Some OOPArts are objects that have merely been dated incorrectly.  In February 1961, amateur rock hounds Wallace Lane, Virginia Maxey, and Mike Mikesel were out looking for geodes near Olancha, California, when they found the Coso artifact, a rock that was mistakenly dated at half a million years old.  Inside the rock was a cylinder of what appeared to be porcelain, with a 2-millimeter shaft of metal in its center.  Further research indicated it was a 1920s spark plug in an old detritus rock.

Surviving fragment of the Piri Reis map showing the Central and South American coast. The appended notes say “the map of the western lands drawn by Columbus”

Surviving fragment of the Piri Reis map showing the Central and South American coast. The appended notes say “the map of the western lands drawn by Columbus”

Another artifact in question is the Malachite Man.  Assumed to be from the early Cretaceous period, it was, in reality, a post-Columbian burial.  Crystal skulls allegedly show more advanced stone-cutting skill than was achieved in pre-Columbian South America, but on further investigation, the find appears to have been made in the 19th century.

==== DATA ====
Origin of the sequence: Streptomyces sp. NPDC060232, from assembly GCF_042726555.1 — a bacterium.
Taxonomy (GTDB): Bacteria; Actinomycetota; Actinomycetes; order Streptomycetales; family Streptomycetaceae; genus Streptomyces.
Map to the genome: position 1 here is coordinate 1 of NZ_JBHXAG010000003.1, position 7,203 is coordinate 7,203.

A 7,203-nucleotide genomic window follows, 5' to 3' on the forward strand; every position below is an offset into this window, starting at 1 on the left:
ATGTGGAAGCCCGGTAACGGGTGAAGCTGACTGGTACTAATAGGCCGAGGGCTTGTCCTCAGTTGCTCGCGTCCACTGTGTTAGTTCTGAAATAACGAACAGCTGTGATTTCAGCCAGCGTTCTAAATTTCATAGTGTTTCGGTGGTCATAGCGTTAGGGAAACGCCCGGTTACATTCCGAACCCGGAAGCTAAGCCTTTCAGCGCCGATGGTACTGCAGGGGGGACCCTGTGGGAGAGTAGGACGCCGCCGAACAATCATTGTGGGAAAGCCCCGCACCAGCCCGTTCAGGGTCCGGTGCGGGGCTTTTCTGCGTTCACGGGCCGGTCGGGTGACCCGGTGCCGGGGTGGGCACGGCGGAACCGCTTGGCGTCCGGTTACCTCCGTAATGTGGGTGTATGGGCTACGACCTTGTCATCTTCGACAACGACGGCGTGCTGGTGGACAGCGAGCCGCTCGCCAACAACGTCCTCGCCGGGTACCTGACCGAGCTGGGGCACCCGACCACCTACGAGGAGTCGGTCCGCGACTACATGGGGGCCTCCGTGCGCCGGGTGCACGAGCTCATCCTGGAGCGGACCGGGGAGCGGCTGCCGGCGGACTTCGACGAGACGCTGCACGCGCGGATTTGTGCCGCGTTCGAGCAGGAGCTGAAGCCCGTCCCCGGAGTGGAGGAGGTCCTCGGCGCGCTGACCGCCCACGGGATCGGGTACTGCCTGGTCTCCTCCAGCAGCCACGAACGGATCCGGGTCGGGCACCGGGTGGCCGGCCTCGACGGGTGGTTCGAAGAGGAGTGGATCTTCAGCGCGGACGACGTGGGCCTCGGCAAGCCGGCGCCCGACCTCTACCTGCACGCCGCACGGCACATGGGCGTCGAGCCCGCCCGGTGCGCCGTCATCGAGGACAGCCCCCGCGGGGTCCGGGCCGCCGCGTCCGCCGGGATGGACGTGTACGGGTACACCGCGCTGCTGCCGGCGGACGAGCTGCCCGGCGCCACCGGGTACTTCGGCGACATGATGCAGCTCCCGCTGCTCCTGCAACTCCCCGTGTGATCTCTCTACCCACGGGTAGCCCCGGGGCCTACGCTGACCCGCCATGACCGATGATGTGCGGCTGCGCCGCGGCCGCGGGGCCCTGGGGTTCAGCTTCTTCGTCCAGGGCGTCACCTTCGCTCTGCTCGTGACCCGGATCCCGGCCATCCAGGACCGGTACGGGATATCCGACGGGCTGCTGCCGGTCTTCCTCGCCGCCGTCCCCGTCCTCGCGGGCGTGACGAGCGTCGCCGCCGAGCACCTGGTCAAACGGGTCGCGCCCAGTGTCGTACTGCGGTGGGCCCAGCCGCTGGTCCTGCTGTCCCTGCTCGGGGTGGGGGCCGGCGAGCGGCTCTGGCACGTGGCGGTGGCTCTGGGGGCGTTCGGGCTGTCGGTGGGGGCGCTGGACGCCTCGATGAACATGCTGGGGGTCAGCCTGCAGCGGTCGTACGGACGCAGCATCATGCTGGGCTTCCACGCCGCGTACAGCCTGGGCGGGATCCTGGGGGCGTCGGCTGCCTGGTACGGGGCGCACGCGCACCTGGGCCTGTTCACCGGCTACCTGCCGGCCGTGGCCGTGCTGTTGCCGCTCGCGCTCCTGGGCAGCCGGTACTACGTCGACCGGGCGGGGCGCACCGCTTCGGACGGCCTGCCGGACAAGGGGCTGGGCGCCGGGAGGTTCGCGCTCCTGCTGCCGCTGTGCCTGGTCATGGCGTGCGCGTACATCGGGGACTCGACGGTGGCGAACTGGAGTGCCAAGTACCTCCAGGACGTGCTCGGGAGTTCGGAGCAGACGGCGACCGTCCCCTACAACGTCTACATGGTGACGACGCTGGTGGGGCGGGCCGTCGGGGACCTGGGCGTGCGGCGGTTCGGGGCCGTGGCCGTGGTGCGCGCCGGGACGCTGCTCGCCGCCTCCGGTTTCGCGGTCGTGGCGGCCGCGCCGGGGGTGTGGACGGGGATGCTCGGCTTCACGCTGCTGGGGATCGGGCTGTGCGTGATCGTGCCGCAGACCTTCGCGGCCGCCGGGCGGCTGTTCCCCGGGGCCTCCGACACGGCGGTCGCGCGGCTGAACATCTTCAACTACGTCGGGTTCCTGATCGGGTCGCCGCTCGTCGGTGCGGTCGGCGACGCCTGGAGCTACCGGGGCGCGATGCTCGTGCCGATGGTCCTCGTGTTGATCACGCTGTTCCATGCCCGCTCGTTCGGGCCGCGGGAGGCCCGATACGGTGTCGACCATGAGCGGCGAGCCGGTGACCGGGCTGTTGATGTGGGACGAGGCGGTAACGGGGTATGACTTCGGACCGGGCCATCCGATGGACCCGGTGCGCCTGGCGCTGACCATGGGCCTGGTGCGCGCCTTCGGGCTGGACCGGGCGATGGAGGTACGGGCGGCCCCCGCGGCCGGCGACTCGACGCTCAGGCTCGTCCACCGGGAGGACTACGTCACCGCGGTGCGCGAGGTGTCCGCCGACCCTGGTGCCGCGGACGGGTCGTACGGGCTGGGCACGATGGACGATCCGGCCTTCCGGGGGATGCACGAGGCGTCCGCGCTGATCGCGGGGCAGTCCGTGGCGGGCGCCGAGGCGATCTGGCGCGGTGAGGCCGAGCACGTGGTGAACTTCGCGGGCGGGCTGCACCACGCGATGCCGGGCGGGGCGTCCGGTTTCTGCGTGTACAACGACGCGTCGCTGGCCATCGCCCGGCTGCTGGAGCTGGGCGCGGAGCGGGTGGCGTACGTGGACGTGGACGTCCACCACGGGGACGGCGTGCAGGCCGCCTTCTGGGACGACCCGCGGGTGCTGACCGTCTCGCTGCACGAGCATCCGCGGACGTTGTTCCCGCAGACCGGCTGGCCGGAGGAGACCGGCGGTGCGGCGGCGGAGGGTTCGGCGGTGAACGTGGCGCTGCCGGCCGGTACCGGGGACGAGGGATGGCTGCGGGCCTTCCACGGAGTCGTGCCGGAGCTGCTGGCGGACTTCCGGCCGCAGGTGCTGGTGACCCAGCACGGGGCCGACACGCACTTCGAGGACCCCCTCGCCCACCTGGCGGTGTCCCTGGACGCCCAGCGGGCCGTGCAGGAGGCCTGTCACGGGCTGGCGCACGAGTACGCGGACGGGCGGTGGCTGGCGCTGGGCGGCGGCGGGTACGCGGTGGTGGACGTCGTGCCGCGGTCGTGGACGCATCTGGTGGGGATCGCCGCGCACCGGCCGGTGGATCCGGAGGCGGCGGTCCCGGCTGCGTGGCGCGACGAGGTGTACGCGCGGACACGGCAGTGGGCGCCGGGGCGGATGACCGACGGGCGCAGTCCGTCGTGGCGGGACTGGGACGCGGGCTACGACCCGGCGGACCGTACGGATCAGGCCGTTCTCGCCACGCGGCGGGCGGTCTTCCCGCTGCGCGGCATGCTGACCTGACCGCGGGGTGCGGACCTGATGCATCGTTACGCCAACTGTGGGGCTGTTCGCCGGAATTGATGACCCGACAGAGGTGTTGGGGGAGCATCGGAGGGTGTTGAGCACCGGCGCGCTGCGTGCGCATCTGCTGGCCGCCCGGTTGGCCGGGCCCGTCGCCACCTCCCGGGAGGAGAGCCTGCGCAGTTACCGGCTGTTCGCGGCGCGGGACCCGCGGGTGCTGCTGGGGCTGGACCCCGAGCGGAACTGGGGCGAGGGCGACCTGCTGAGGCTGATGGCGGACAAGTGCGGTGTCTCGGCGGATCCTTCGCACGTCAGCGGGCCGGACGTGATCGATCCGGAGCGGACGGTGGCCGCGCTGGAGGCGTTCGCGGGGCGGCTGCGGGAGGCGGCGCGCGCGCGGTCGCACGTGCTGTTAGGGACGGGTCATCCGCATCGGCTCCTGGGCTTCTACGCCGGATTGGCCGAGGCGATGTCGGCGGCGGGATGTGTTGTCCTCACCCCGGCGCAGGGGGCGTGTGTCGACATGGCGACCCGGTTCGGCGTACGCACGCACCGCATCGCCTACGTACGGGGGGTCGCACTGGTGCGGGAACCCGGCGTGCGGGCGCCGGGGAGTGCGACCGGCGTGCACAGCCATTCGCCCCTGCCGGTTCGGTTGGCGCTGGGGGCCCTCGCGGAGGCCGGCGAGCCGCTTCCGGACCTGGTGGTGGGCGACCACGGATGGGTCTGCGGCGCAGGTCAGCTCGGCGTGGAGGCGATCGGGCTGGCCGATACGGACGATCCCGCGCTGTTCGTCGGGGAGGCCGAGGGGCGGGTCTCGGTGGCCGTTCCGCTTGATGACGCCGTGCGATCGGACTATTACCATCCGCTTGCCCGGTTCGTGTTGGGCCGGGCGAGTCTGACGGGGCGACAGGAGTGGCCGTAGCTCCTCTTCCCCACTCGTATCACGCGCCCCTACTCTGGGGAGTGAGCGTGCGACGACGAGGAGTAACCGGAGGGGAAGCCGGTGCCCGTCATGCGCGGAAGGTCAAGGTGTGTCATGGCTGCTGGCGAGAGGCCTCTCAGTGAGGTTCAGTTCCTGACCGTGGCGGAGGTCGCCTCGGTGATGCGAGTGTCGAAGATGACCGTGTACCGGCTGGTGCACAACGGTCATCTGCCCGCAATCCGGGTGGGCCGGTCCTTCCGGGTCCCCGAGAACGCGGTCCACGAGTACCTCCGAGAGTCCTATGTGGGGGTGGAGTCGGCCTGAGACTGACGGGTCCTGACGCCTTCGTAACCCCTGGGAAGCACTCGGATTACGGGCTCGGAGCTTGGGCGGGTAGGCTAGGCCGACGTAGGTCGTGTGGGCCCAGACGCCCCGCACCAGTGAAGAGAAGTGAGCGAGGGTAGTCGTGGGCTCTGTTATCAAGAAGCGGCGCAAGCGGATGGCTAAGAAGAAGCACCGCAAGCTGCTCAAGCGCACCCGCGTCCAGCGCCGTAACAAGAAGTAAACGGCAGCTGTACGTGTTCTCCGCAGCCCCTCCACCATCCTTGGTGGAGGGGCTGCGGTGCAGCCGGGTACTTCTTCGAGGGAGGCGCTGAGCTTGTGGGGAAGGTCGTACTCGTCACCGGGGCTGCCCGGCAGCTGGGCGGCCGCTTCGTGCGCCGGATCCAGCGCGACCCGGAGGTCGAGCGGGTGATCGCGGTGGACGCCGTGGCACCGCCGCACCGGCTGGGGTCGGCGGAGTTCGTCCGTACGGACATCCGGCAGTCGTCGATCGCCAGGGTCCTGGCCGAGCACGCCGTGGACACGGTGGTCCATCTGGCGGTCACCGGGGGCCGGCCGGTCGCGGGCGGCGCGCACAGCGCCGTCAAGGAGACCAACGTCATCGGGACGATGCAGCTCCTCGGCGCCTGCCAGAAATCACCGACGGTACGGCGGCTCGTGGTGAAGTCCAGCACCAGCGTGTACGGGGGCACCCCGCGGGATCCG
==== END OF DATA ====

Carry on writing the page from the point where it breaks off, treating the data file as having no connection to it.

Swedish immigrant Olof Ohman claimed to have discovered the Kensington Runestone in 1898 in Douglas County, Minnesota.  Some believe it was made by the 15th-century descendants of Leif Ericson’s colony.  Today the Viking rune is assumed to be a modern-day hoax, but there are still those who think it’s authentic.  The stone has been on display in a small museum in Alexandria, Minnesota for many years.

1911 bill of sale which transferred ownership of the stone from Olof Ohman to the Minnesota Historical Society for $10.

1911 bill of sale which transferred ownership of the stone from Olof Ohman to the Minnesota Historical Society for $10.

The Michigan relics, supposedly ancient artifacts, were invented to prove an ancient Near Eastern culture had lived in Michigan, USA.  They were discovered to be a hoax, as was the Calaveras Skull. Claimed to belong to the oldest known human being, this item turned out to be a Native American skull purposely-planted during the Gold Rush.

Read another story from us: Haniwa: funerary objects built for the Japanese elite during the 4th to 7th centuries

In the world of science, all theories are speculation until proven.  Some theories deserve more attention than others, and often, when faced with theories thought to be improbable, it’s hard to keep an open mind.  But all research is worthy research if done well.  No one wants to see science reduced to “junk science”, so the best process is, as always, to test all theories against facts known and able to be demonstrated.